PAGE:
As we journey together through Lent, Christians throughout Columbia will be sharing their own beautifully written personal meditations. Each will be accompanied by a corresponding scripture reading, and be linked to that passage in the Holy Bible. If you would like to join us on Columbia’s Lenten journey, please submit your personal meditation by email. Especially meaningful submissions will be printed. Let us continue our Lenten journey, day by day, to its glorious culmination on Easter Sunday.
Scripture reading: John 6:52-59
This passage of John follows the miracle story of Jesus feeding the five thousand. Jesus keeps the theme of food and bread, and tells His disciples, “Truly I tell you, unless you eat the flesh of the Son of Man and drink His blood, you have no life in you.” John’s narration transitions the bread from being literal sustenance for the five thousand to being a part of the spiritual relationship between us and God.
Because we know how the story ends, we understand what Jesus is saying. However, because the Last Supper has yet to occur, this is quite confusing to His followers and those present. Jesus is telling us that we, as followers, must believe in Him and act on this belief by eating the bread and drinking the wine. Jesus is the way to eternal life, and we must trust in Him and show our obedience by following His instruction. Our commentator has indicated that, “The language of eating and drinking spears to be a graphic way of saying that we must take Christ into our innermost being.” Another has said that the eating and drinking form “a material point of contact between physical and spiritual reality.”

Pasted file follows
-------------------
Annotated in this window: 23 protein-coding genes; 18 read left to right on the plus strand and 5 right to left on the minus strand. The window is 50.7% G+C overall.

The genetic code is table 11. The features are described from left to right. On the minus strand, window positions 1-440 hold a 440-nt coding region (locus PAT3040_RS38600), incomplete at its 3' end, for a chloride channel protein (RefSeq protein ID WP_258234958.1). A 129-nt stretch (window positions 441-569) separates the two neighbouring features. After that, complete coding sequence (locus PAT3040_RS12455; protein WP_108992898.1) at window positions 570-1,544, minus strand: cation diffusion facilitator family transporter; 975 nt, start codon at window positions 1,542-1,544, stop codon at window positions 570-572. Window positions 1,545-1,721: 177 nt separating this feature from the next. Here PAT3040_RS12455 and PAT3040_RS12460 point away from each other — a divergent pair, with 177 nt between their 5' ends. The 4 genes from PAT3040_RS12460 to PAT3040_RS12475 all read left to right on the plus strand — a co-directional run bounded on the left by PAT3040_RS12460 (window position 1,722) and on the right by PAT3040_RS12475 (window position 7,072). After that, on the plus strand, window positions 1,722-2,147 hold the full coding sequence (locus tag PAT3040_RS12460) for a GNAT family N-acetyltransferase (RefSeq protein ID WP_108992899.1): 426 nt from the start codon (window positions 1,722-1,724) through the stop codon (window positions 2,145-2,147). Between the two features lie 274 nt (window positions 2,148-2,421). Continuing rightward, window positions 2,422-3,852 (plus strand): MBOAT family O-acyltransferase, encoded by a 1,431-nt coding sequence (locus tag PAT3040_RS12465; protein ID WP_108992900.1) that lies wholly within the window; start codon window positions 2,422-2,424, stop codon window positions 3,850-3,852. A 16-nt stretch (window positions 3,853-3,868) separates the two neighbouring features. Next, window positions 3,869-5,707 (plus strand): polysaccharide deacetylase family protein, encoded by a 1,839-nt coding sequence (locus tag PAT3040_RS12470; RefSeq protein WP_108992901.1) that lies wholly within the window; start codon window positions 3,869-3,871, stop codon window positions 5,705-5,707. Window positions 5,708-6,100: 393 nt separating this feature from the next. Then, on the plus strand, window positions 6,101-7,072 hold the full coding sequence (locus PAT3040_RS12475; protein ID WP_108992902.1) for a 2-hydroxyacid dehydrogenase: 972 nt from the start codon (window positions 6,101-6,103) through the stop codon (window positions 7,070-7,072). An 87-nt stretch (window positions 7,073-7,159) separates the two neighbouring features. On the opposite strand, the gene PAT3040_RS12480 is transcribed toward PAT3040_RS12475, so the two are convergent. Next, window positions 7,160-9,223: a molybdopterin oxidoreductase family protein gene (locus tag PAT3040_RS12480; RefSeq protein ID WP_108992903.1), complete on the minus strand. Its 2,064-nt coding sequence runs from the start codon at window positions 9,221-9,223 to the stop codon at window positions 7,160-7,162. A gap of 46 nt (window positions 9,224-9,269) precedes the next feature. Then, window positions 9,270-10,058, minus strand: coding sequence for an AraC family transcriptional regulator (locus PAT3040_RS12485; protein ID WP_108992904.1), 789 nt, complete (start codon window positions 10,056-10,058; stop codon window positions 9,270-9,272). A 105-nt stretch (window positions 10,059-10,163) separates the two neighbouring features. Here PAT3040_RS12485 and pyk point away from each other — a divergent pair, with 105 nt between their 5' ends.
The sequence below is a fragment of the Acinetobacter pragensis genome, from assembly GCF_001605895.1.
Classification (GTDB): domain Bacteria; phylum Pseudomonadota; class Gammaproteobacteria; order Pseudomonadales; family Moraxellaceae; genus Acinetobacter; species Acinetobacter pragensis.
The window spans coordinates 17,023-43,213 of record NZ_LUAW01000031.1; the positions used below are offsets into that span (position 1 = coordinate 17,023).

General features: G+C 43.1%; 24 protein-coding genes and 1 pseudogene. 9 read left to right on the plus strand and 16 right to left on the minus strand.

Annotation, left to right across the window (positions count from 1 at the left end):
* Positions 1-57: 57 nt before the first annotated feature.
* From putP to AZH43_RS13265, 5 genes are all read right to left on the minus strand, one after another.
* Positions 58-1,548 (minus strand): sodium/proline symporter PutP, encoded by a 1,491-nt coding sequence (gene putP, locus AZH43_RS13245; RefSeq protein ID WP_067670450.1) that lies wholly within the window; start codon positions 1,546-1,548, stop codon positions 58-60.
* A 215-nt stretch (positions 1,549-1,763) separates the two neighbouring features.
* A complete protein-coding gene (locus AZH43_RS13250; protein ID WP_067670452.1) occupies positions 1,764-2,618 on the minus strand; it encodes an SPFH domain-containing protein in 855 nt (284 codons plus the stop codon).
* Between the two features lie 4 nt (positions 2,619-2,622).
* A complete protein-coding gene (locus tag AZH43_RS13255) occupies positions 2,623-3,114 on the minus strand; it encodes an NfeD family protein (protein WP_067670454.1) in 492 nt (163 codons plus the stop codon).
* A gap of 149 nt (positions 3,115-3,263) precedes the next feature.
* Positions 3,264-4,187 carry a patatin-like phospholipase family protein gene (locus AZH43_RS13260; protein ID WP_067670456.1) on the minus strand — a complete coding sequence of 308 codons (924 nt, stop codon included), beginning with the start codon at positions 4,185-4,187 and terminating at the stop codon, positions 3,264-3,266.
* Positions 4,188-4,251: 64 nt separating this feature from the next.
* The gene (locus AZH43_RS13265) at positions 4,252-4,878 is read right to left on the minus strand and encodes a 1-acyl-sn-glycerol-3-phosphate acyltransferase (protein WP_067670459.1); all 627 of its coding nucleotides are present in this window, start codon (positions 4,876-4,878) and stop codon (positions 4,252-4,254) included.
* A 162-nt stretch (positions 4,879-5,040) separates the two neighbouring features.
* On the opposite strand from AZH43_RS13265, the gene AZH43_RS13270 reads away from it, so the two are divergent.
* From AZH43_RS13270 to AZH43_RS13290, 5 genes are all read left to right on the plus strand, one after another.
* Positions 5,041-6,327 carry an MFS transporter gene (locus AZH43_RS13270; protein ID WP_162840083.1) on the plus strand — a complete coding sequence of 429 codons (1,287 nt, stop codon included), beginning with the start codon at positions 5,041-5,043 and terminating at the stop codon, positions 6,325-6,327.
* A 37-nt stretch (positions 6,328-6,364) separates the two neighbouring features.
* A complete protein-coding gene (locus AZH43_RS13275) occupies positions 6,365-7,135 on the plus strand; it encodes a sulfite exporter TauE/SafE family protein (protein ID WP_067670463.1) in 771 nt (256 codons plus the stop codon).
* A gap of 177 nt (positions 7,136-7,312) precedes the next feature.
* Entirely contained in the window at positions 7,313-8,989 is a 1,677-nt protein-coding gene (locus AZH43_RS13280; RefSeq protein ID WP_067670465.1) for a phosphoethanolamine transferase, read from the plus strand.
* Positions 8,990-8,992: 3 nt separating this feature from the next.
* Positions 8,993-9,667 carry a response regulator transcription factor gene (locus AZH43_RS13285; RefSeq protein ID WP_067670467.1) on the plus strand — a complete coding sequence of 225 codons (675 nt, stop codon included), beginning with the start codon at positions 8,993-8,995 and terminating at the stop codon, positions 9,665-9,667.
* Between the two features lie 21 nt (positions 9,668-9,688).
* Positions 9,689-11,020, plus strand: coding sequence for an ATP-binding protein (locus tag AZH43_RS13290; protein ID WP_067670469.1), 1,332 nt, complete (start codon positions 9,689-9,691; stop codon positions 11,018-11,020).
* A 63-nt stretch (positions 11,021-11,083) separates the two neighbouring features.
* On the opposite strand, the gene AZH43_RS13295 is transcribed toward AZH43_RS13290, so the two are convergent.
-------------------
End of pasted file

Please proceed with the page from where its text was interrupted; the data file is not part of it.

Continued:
The instructions in John is the very thing that we already now to do in our own lives. We love our children, spouses, parents, etc., and we do certain things and perform certain actions to express that love. The Lord is commanding the same thing here – have faith, that is the way to eternal life, and partake of the bread and wine to express your faith. This is affirmed in Paul’s letter to the Corinthians, where he tells us to hold Eucharist. Our sharing of bread and wine is an experience of oneness in church life. It reminds us that God is always with us and that we are with each other.
One of our greatest joys is seeing our oldest child Katherine at the altar taking the bread and the wine. She is only 3, but for those few minutes, though she cannot explain it, she knows that what she is doing is significant. Remarkably, she seems to have learned this on her own. Watching her watch the priest and the chalice bearer, carefully taking the bread in her hand and dipping it, with all of her unpredictable toddler movements removed for that short while, is a powerful experience.
Clark and Jonathan Lee
Columbia, South Carolina
You might also like to read:
- Bible Verse of the Day
- Daily Bible Guide
- Growing in Christ
- Bible Study Tools Online
- The Jesus Walk Bible Study Series
A discussion of today’s Lenten meditation is encouraged. If you would like to participate, please feel free to write a comment in the space below. There are many different outlooks and interpretations of scripture passages and, the more we share, the more we learn.
Sharon is a member of the Community Church of the Midlands that meets at Seven Oaks Community Center at 200 Leisure Lane in Columbia and is a frequent participant, with her husband Douglas, at Trinity Episcopal Cathedral located at 1100 Sumter Street in Columbia.
If you enjoyed this article, you can find more at Sharon's Columbia Biblical Studies Examiner homepage.